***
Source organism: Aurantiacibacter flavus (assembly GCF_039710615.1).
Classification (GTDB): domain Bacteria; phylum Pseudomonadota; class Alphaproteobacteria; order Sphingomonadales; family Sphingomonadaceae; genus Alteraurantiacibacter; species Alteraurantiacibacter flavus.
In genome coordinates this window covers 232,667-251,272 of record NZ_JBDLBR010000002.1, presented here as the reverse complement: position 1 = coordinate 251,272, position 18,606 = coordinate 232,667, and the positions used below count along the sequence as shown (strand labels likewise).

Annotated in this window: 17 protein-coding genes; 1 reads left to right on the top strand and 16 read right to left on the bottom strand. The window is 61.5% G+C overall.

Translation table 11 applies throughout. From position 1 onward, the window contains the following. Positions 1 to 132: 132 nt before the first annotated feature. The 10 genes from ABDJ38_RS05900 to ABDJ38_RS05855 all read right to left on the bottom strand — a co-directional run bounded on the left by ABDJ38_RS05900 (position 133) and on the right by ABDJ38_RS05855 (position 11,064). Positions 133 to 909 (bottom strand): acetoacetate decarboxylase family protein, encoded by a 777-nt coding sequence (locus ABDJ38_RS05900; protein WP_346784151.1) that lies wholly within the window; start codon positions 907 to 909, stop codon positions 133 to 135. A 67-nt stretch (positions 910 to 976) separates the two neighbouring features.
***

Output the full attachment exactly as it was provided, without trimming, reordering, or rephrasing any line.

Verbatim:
Source organism: Aurantiacibacter flavus (assembly GCF_039710615.1).
Classification (GTDB): domain Bacteria; phylum Pseudomonadota; class Alphaproteobacteria; order Sphingomonadales; family Sphingomonadaceae; genus Alteraurantiacibacter; species Alteraurantiacibacter flavus.
In genome coordinates this window covers 232,667-251,272 of record NZ_JBDLBR010000002.1, presented here as the reverse complement: position 1 = coordinate 251,272, position 18,606 = coordinate 232,667, and the positions used below count along the sequence as shown (strand labels likewise).

Annotated in this window: 17 protein-coding genes; 1 reads left to right on the top strand and 16 read right to left on the bottom strand. The window is 61.5% G+C overall.

Translation table 11 applies throughout. From position 1 onward, the window contains the following. Positions 1 to 132: 132 nt before the first annotated feature. The 10 genes from ABDJ38_RS05900 to ABDJ38_RS05855 all read right to left on the bottom strand — a co-directional run bounded on the left by ABDJ38_RS05900 (position 133) and on the right by ABDJ38_RS05855 (position 11,064). Positions 133 to 909 (bottom strand): acetoacetate decarboxylase family protein, encoded by a 777-nt coding sequence (locus ABDJ38_RS05900; protein WP_346784151.1) that lies wholly within the window; start codon positions 907 to 909, stop codon positions 133 to 135. A 67-nt stretch (positions 910 to 976) separates the two neighbouring features.